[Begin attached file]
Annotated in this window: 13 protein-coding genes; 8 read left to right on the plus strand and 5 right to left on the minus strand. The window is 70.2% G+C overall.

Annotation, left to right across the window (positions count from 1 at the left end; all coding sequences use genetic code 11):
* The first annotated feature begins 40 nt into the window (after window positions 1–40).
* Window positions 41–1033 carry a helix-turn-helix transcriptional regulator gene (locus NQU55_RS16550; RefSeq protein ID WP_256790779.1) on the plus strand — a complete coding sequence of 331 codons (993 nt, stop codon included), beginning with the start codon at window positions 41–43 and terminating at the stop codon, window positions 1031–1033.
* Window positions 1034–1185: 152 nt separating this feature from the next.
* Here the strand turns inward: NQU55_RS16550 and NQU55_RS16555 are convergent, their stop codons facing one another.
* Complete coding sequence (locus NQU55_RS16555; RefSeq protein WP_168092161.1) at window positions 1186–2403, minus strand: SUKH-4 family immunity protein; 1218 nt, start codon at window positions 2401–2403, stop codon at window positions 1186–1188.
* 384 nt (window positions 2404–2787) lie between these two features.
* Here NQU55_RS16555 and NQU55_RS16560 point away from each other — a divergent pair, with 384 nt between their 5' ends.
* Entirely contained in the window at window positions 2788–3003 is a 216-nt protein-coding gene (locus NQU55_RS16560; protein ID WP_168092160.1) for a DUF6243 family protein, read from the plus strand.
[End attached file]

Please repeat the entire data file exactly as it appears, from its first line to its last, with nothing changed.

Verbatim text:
Annotated in this window: 13 protein-coding genes; 8 read left to right on the plus strand and 5 right to left on the minus strand. The window is 70.2% G+C overall.

Annotation, left to right across the window (positions count from 1 at the left end; all coding sequences use genetic code 11):
* The first annotated feature begins 40 nt into the window (after window positions 1–40).
* Window positions 41–1033 carry a helix-turn-helix transcriptional regulator gene (locus NQU55_RS16550; RefSeq protein ID WP_256790779.1) on the plus strand — a complete coding sequence of 331 codons (993 nt, stop codon included), beginning with the start codon at window positions 41–43 and terminating at the stop codon, window positions 1031–1033.
* Window positions 1034–1185: 152 nt separating this feature from the next.
* Here the strand turns inward: NQU55_RS16550 and NQU55_RS16555 are convergent, their stop codons facing one another.
* Complete coding sequence (locus NQU55_RS16555; RefSeq protein WP_168092161.1) at window positions 1186–2403, minus strand: SUKH-4 family immunity protein; 1218 nt, start codon at window positions 2401–2403, stop codon at window positions 1186–1188.
* 384 nt (window positions 2404–2787) lie between these two features.
* Here NQU55_RS16555 and NQU55_RS16560 point away from each other — a divergent pair, with 384 nt between their 5' ends.
* Entirely contained in the window at window positions 2788–3003 is a 216-nt protein-coding gene (locus NQU55_RS16560; protein ID WP_168092160.1) for a DUF6243 family protein, read from the plus strand.